Village market - The village market is held every last Friday evening of the month (except December when it's held a week before Christmas, and an additional market in early January) from 18:00 to 20:00 weather permitting - at the market square in summer (follow the signs). Enjoy local food, wine and beer whilst browsing for crafts and listening to live music.
Saturday morning market - Every Saturday from 10:00 to 12:00, weather permitting at Stanford square in the main road. Homegrown farm produce, freshly baked breads and pastries, free range eggs and more...
Baardskeerdersbos Art Route - Held one weekend every three months. Contact (028) 341-0957 or (028) 341-0430 for details. More about Baardskeerdersbos and the art route - travel article as it appeared in Die Burger, Afrikaans newspaper.
Whale watching - July to November each year (see "things to do"). The Hermanus Whale Festival takes place annually, during the last week of September.
Stanford Birding Fair - First weekend in October.
The old village of Stanford is a proclaimed heritage site in terms of the South African Heritage Resources Act. Strict building rules apply to maintain the architectural heritage of the village.
Robert Stanford was born in 1806 in the Irish village of Ballina in county Mayo. At the age of 32 he resigned his commission from the British Army and retired on half-pay. He and his wife emigrated to the Cape Colony and purchased the farm Kleine Rivier's Valley the present site of the village of Stanford.
Robert Stanford was a progressive farmer so much so that instead of transporting his produce over the mountain by ox wagon he purchased a small ship a sailed to Cape Town from a cove 12 miles from his farm. Apart from Kleine Rivier's Valley he purchased seven other farms in the Colony.
In 1849 the British Government decided to send 300 Irish "convicts" to the Cape. The Colonists resolved that if the "convicts" were to arrive, the Government or anyone associated with them would not be supplied with provisions or services. In this way they hoped to force the Government to send the "convicts" to Australia. The convict ship Neptune did arrive and the resolution was brought into force. So effective was the blockade that the Governor approached Robert Stanford, who was still in the employ of Her Majesty, to supply the government with provisions. If he refused a state of martial law would be declared and the supplies taken by force. Realising that people could be killed he agreed to supply the provisions.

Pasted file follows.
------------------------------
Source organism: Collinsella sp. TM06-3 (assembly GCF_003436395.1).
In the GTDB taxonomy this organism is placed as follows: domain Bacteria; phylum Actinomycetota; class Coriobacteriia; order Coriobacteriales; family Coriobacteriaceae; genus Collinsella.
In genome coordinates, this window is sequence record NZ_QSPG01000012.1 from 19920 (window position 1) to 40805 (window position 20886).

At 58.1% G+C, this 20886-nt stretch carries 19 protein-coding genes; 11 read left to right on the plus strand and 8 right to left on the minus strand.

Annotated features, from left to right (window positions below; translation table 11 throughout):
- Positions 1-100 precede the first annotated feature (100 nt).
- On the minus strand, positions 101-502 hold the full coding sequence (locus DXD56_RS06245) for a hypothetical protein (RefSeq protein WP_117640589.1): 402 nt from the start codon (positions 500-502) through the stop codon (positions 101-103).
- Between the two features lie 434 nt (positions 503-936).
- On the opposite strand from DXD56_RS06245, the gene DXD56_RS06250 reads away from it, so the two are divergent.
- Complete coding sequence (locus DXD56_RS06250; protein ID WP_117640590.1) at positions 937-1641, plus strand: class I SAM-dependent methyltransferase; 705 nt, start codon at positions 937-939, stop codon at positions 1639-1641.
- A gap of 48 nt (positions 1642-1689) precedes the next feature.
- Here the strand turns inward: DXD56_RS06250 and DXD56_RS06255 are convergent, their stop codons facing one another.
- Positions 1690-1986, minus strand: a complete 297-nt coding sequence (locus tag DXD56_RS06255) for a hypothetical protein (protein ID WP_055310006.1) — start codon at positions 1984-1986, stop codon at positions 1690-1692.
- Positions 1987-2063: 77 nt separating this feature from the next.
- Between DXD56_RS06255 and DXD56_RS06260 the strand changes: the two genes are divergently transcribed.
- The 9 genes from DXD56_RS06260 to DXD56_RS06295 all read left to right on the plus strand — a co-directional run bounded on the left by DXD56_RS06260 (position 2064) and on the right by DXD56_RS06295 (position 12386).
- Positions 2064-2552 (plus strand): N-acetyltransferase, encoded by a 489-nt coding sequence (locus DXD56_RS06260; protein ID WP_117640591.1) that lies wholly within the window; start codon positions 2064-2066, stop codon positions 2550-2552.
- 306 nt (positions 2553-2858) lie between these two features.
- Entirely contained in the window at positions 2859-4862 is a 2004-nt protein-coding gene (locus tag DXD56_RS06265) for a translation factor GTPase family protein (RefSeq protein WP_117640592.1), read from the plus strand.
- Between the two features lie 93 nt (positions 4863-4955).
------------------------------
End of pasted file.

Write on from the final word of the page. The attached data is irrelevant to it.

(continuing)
The Neptune sailed away with the "convicts" but the people of the colony blamed Stanford for going against the resolution of the whole community and he was completely ostracized. His children were barred from going to school and even when his youngest daughter fell ill the doctor refused to attend to her resulting in her death. His exclusion from the community was complete.
He sailed to England to ask for compensation for his losses and was knighted and paid 5 000 pounds. On returning to the Cape he found that his farms had been stripped and through devious means many of them sold. His future in the Cape was bleak and he went back to England where he died a virtual pauper at the age of 70.
Phillippus de Bruyn bought the Kleine Rivier's Valley farm from Stanford at an auction. On 30 September 1857 he sold the first plot of the new village he decided to call Stanford.
(Reference: Stanford Stories 11)